School of Labor and Employment RelationsView CV
239 LER Building, 504 E. Armory Avenue, Champaign, IL 61820
Education & Experience
PhD, Industrial-Organizational Psychology, Bowling Green State University, 2012
MA, Industrial-Organizational Psychology, Bowling Green State University
BA, Hankuk University of Foreign Studies, South Korea
Park was an Assistant Professor of Psychology at Kansas State University during 2012-2015. Before joining academia, she worked as an in-house trainer for employee development and training at Phillip Morris and Unilever Korea.
Work-nonwork life and work-nonwork boundary management
Work stress and recovery from stress
Workplace interpersonal mistreatments
Psychosocial resources for employee well-being and work
The main goal of Park’s research is to enhance employee well-being, health, and work outcomes. Park studies psychological mechanisms of work stress and recovery from stress within various temporal frames (e.g., daily, weekly). Park is particularly interested in identifying psychosocial resources for employees to better manage work-nonwork life demands, as well as to better cope with work stressors. Park also focuses on various contextual factors in jobs, dyadic relationships (e.g., dual-earner couples, supervisor-employee), and organizations. Park enjoys working collaboratively with students on her own research projects and students’ independent projects.
Park, Y., & Haun, V. C. (2016). Dual-earner couples’ weekend recovery support, state of recovery, and work engagement: Work-linked relationship as a moderator. Journal of Occupational Health Psychology. Advance online publication. http://dx.doi.org/10.1037/ocp0000045
Kim, S., Park, Y., & Niu, Q. (2016). Micro-break activities at work to recover from daily work demands. Journal of Organizational Behavior. Advance online publication. doi: 10.1002/job.2109
Kim, S., Park, Y., & Headrick, L. (2015). Employees’ micro-break activities and job performance: An examination of telemarketing employees. Academy of Management Best Paper Proceedings, pp. 1-6.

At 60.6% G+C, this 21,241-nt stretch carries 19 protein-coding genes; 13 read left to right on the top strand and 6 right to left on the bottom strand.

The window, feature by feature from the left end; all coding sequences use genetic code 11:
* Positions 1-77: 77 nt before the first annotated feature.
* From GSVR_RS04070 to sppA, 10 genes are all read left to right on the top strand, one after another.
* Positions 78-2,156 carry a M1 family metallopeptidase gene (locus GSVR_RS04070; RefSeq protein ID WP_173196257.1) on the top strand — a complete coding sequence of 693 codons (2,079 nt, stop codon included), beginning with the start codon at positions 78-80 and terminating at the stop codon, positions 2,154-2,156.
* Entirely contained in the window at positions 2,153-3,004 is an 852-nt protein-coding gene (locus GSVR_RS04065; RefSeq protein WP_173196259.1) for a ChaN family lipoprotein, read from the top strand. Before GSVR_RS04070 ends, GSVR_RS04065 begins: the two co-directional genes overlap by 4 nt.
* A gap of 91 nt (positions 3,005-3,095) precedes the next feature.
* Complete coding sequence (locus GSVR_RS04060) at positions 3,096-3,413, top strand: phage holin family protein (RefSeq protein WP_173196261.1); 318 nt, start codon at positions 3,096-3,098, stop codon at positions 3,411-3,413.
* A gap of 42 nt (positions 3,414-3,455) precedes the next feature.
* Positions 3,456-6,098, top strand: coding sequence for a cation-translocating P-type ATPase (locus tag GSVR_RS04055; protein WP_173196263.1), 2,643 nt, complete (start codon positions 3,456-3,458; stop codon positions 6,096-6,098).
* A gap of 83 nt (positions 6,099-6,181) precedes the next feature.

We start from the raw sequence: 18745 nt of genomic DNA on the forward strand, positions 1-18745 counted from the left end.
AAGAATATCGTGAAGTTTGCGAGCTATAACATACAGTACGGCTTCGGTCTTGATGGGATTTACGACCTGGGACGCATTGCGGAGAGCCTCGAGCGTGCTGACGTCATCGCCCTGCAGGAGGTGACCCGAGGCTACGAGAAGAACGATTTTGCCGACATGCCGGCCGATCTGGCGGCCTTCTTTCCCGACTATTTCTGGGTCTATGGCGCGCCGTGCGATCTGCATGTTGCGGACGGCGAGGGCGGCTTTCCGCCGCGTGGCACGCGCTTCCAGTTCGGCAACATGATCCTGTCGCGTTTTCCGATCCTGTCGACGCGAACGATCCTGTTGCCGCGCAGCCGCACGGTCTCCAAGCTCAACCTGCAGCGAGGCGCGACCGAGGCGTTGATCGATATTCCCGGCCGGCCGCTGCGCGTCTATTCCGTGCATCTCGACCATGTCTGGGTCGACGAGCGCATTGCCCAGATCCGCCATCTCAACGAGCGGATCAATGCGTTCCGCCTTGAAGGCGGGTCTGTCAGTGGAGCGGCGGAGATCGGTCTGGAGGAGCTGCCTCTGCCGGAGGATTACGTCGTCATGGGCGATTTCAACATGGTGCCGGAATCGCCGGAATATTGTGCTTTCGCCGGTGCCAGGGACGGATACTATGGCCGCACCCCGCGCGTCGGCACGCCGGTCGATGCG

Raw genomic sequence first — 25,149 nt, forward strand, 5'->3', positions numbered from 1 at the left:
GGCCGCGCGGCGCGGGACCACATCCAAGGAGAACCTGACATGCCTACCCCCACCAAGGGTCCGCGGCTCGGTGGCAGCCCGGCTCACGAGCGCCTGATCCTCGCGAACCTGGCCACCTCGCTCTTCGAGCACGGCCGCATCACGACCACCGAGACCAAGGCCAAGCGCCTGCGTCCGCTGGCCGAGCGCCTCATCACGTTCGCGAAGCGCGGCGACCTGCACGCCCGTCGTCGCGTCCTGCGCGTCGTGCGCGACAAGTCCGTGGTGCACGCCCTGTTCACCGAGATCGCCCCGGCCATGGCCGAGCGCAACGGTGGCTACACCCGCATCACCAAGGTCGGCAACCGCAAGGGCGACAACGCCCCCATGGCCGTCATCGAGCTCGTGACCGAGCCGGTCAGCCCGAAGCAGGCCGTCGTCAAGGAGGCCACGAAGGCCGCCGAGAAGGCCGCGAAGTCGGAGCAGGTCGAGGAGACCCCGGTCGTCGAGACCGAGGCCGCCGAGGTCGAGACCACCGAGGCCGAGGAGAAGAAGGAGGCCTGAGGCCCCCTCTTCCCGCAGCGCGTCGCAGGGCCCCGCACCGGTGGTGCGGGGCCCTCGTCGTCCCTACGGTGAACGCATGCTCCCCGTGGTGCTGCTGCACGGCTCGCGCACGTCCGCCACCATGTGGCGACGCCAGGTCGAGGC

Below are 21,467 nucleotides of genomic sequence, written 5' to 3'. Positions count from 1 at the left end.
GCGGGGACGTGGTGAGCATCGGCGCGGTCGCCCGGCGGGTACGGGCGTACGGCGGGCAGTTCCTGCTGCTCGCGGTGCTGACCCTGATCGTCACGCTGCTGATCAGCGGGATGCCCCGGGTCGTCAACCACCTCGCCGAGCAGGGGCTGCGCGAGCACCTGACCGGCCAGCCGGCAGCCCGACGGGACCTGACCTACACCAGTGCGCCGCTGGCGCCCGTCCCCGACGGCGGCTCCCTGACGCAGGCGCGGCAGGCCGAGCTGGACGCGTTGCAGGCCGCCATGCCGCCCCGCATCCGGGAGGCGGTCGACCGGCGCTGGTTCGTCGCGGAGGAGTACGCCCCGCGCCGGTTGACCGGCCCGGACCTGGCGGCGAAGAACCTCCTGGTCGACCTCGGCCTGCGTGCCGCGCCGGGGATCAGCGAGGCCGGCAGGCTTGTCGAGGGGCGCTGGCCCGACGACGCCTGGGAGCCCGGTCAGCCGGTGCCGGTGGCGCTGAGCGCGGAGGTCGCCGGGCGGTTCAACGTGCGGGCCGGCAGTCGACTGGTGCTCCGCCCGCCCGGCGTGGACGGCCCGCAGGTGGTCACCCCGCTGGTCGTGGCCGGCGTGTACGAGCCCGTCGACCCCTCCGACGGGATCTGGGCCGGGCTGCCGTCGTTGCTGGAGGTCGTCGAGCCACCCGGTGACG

Park, Y., Fritz, C., & Jex, S. M. (2015, March 24). Daily cyber incivility and distress: The moderating roles of resources at work and home. Journal of Management. Advance online publication. doi:10.1177/0149206315576796
Park, Y., & Fritz, C. (2015). Spousal recovery support, recovery experiences, and life satisfaction crossover among dual-earner couples. Journal of Applied Psychology,100, 557-566.
Park, Y., & Sprung, J. (2015). Weekly work-school conflict, sleep quality, and fatigue: Recovery self-efficacy as a cross-level moderator. Journal of Organizational Behavior, 36, 112-127.
*Underline denotes School of Labor and Employment Relations doctoral student author.
Recent Awards & Research Grants
Outstanding Practical Implications for Management Award in the OB Division, Academy of Management, 2015. Co-recipients include LER doctoral students, Sooyeol Kim and Lucy Headrick
Early Career Work and Family Scholars Program Award, Work and Family Researchers Network, 2014
Yuan, Z., Park, Y., Sliter, M., & Kraimer, M. (2015). Cyber incivility, employee well-being, and resource-based moderators: A daily investigation. National Institute for Occupational Safety and Health (NIOSH) Education Research Center Pilot Project Grant at the Heartland Center in the University of Iowa (Role: Co-PI; Direct costs: $ 9,750 over 1year).
Park, Y. (2014). Investigation of perceived control over customer incivility in service jobs. College of Arts and Sciences Faculty Enhancement Program Award at Kansas State University (Role: PI; $ 10,000 over 1year)